NASA has had quite a year. The Curiosity rover, aside from an unidentified discharge, has been an huge success. So much of a success in fact, that the next Mars rover, launching in 2020, will be based almost entirely on Curiosity's design.
Curiosity has been on Mars for 118 days now, but she's still just getting warmed up. Since October, the rover has sampled and analyzed its first five scoops of Martian soil, and NASA announced the results (which aren't these results) at a press conference this morning.
Right now, there's a bit of Martian soil sitting in the Curiosity rover's sample analysis tool that some Earthlings are getting pretty excited about. If the folks at NASA's Jet Propulsion Laboratory find what they think they've found, it'll be "one for the history books," according to the team.
As a curious planet watches, NASA's Curiosity Mars rover is continuing its mission on Mars. On Sunday, Curiosity collected its first sample of Martian soil. The sampling was not without some drama however, a bright object in the soil raised NASA's hackles, delaying the mission.
NASA's Curiosity rover is at a standstill, but thankfully it's not because its wheels are stuck. The rover is stopped for science: It's arrived at a site called Rocknest, an eight-by-16-foot area with ample loose material. Mission scientist have decided to stop here on the way to Glenelg for the mission's first scoop of soil for analysis.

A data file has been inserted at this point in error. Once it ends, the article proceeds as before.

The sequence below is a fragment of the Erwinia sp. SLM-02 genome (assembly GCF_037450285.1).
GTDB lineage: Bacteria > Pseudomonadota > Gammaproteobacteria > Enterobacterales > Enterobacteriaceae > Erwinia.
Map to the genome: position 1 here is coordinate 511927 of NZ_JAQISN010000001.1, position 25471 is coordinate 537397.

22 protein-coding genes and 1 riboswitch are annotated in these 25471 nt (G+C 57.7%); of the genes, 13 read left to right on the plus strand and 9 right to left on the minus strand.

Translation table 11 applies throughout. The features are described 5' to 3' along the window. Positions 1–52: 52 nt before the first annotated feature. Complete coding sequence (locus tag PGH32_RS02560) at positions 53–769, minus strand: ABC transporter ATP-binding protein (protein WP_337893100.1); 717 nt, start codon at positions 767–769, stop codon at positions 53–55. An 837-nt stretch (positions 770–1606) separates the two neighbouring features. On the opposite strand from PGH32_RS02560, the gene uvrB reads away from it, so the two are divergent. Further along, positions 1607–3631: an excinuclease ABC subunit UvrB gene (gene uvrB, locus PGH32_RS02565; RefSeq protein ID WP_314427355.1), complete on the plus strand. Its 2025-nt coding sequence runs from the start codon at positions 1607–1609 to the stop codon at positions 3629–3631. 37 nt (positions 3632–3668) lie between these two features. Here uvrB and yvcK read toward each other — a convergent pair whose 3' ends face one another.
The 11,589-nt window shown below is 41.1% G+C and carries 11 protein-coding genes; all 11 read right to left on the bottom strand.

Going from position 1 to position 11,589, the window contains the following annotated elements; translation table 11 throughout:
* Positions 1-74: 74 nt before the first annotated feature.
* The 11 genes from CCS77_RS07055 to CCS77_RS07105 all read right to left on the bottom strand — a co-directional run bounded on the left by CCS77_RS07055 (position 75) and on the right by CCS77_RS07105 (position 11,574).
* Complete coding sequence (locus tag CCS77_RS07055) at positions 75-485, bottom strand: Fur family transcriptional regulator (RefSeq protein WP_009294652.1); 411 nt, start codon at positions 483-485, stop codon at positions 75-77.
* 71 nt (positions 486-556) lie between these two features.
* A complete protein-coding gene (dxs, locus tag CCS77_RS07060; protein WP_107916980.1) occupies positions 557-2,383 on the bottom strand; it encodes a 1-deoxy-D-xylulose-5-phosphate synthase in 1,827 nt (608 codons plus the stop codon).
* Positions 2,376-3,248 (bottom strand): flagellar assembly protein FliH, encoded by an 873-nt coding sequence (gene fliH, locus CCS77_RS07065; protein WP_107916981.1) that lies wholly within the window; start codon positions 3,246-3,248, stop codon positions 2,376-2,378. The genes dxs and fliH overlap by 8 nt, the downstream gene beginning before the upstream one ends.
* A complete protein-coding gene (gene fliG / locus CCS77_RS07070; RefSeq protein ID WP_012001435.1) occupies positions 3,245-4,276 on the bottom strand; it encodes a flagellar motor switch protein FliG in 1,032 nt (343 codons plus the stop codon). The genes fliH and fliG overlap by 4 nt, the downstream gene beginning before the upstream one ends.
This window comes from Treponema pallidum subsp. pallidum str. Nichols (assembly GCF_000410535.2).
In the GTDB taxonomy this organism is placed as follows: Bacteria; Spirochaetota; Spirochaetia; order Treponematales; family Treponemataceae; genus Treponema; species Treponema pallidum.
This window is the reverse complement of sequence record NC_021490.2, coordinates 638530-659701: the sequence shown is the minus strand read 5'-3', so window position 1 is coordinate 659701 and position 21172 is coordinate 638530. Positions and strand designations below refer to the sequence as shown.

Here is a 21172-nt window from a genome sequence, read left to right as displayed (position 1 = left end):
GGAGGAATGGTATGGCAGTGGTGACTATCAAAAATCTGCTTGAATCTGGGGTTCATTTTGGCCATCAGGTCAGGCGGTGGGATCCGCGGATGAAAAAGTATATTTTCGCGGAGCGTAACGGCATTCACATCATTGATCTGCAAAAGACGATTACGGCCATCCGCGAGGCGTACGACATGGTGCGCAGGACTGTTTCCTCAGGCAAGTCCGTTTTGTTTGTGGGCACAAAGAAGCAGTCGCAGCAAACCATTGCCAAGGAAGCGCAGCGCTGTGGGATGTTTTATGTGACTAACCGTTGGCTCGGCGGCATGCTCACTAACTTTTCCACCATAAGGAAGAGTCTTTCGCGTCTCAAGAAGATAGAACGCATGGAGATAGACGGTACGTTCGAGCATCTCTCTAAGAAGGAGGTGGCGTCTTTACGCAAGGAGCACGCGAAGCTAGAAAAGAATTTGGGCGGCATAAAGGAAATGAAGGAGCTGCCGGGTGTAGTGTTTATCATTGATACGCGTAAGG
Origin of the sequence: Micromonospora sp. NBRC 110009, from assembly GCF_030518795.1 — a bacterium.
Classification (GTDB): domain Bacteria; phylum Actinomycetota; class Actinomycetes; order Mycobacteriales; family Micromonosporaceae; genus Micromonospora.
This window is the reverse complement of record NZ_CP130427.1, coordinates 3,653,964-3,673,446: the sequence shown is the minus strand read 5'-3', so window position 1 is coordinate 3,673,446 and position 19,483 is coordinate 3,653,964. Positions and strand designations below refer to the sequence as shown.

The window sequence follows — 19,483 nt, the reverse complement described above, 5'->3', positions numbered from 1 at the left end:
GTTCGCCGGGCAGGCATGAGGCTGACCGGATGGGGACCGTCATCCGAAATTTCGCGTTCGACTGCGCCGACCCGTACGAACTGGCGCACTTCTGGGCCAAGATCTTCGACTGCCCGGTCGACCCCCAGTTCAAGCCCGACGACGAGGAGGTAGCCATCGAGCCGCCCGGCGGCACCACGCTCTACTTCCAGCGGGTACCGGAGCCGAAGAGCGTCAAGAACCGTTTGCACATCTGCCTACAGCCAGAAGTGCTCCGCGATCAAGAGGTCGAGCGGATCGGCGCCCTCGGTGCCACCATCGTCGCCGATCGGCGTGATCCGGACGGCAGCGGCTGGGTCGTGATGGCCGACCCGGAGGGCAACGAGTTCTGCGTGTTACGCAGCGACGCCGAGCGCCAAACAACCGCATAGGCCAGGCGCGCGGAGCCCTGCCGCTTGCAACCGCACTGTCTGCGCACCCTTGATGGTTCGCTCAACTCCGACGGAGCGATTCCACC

Mars may be the first planet in the solar system to have a robot for mayor. (Something that was already predicted by Reddit.) NASA's Curiosity rover just checked-in on Foursquare on Mars and, unless Opportunity gets its act in gear, could continue to check-in unopposed and win the coveted spot of mayor.
Though earlier evidence provided clues that water once existed on Mars, NASA's Curiosity rover has found evidence of a stream that once ran across the surface.
If a spaceship was leaving for Mars tomorrow, I'd want to be on it. There is no spaceship leaving for Mars — not tomorrow and not for a while — but, thanks to good ol' Curiosity, I can still watch videos like this and pretend I'm on my way down toward our ruddy planetary neighbor.
You know those pouty self-portraits that teenagers like to take with their cellphone and a bathroom mirror? Well, the Mars Curiosity rover must be going through its own awkward teen years, because it just sent us an interplanetary beauty shot of its own.
Like everything they build, engineers at NASA's Jet Propulsion Laboratory (JPL) designed Curiosity's Sky Crane landing system to work. But nothing is guaranteed in spaceflight. The team wouldn't know for sure whether the mission's entry, descent, and landing (or EDL) was successful until they got confirmation from the rover. The problem was that Curiosity's landing site in Gale Crater would be out of range at touchdown, so the team brought in a communications relay: the Mars Odyssey orbiter. It was a simple and obvious solution, except that Odyssey experienced its first ever malfunctions weeks before Curiosity's landing.